You don’t need to be a Nobel Laureate to know that E46 M3’s have a few issues. Let’s see, there’s Vanos, rod bearings, and cracked subframes to name a few. But when these cars work, oh man are they the bestest. I wrote that last sentence like a twelve-year-old, because that’s what an E46 M3 does to me; They make me feel like a kid again. I get all giddy inside and all I want to do is put my hands all over it and go fast. It’s one of the car fountains of youth. I’ll own one someday.
It was yesterday, however, when my friend on the other side of the country set about to take up a mountainous task: Changing an E46 M3’s rod bearings. It’s not his own car, but a friend’s. He used his own as a guinea pig to rather good success, as so he told. And now he’s applying his talents to another specimen. Hope he’s getting somewhat compensated for his journey to Mordor…But, this article isn’t about rod bearings though.
So I’m at work when he sends me the photo above. The caption? “This was in Harper’s oil pan…” Yikes. Doing the rod bearings does require dropping the oil pan. Normally, you should only have oil in there, not metal parts. These look like 9mm bullet casings though. What could they be from? My friend has pointed to the Vanos system for fault. The car in question was bought with the prior owner stating that the Vanos had been replaced. Why was it replaced? Likely because it exploded, made obvious by the loose gaggle of parts. But, they didn’t fish out the parts that grenaded, just put new in. What are those metal pieces exactly? Could be a roller bearing in the oil pump or drive disc.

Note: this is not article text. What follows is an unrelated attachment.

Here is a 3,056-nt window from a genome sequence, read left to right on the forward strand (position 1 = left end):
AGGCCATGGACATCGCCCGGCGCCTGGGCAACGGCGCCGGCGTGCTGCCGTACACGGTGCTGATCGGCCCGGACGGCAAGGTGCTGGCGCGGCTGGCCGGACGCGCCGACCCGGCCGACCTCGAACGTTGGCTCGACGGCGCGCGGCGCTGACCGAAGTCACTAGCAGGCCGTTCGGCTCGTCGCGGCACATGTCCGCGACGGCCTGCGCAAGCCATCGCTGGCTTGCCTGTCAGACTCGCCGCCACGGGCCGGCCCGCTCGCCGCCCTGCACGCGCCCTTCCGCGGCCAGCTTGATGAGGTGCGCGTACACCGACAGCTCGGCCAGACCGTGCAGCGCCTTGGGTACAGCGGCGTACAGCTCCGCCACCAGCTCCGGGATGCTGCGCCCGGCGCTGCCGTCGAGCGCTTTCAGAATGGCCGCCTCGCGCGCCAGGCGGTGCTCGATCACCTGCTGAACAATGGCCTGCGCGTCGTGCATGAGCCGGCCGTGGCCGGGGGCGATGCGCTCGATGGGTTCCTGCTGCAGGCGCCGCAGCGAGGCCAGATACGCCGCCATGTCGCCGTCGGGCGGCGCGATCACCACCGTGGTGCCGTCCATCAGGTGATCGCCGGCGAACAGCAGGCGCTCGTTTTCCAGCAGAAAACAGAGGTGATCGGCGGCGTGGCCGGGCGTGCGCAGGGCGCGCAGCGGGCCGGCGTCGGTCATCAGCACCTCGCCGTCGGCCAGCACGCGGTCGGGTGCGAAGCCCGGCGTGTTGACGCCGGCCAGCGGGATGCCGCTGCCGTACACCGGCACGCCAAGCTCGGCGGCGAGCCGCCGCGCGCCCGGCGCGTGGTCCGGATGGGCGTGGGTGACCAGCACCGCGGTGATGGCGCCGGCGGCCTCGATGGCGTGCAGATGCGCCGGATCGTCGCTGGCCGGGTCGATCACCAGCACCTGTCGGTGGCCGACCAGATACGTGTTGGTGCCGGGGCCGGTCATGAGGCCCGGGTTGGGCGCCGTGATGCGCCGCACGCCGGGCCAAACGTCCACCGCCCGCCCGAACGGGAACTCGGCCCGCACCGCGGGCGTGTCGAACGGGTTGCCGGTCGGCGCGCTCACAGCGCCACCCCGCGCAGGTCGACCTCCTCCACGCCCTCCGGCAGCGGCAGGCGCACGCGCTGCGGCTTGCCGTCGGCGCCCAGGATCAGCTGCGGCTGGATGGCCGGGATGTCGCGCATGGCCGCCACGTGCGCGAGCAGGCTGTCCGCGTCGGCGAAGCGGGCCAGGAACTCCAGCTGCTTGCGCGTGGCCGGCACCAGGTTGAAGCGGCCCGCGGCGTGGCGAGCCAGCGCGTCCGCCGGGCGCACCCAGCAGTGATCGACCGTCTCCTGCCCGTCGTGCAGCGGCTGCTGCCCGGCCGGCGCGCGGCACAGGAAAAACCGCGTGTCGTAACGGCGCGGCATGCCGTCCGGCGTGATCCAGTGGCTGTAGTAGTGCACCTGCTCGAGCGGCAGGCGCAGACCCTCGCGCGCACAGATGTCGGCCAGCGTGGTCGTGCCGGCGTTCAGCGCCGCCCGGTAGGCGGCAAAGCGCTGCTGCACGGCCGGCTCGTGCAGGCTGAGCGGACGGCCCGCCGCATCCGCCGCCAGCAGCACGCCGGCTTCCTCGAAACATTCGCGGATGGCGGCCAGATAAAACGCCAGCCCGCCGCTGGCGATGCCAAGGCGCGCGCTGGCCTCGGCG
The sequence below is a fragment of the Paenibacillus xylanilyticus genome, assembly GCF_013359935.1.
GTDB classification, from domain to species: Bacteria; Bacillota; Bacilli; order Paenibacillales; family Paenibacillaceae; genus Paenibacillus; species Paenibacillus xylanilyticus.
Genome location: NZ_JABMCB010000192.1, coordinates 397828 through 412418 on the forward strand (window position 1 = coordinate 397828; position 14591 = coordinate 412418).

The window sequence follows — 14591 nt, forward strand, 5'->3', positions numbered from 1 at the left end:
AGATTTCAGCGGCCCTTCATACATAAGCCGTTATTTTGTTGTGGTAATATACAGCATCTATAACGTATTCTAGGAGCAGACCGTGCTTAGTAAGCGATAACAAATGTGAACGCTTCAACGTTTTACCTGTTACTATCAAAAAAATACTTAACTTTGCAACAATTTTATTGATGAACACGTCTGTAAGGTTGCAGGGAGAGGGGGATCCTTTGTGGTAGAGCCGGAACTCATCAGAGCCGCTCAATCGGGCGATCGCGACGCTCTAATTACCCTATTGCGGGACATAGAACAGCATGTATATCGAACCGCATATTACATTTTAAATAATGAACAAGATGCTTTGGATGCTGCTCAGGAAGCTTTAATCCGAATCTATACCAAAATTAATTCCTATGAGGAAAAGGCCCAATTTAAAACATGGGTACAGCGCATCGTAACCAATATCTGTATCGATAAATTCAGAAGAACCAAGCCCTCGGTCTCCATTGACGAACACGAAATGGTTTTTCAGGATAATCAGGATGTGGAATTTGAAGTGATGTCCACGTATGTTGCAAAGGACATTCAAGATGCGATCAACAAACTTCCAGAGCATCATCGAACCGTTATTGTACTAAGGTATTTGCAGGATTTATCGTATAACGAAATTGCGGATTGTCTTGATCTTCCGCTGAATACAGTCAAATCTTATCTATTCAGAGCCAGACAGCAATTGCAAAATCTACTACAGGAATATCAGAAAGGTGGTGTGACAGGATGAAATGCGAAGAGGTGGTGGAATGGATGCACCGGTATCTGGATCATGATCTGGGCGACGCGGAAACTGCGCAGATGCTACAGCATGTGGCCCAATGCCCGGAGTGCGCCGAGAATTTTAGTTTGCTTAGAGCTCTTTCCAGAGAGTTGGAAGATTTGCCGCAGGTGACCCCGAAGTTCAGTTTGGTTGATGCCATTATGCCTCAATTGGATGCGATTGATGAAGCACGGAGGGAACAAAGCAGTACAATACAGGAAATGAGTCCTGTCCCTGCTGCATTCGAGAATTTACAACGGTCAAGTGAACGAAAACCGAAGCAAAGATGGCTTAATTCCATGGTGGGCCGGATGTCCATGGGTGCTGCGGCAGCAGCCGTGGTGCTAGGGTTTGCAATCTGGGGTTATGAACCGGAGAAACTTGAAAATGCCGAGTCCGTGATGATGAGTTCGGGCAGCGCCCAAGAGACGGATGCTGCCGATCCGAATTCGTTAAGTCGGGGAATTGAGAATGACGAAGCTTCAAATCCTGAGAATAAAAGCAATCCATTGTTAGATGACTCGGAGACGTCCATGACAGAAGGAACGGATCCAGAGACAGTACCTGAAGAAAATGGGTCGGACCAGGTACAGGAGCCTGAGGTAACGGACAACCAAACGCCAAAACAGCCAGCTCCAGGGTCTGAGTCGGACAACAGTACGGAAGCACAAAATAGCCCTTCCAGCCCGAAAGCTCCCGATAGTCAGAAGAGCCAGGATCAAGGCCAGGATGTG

Either way, the amazing thing is that the car is fine. Who knows how long this debris has been in the pan. A win on BMW’s part for putting a shield in the pan to prevent the oil pump from sucking it up and distributing throughout the engine. That would’ve made things go bang.
I’m not saying everyone should drop their oil pans just to see if they have metal bits in there. Or you could drop your oil pan and find a gold Rolex. But maybe use it as a buying lesson. The prior owner DIY’d the Vanos, so when buying an E46 M3, make sure you really trust them as a mechanic. If the owner says he did “everything himself” but acts like a clown school dropout, maybe it’s best to walk away. The M3 in question though, it’s not giving up that easily!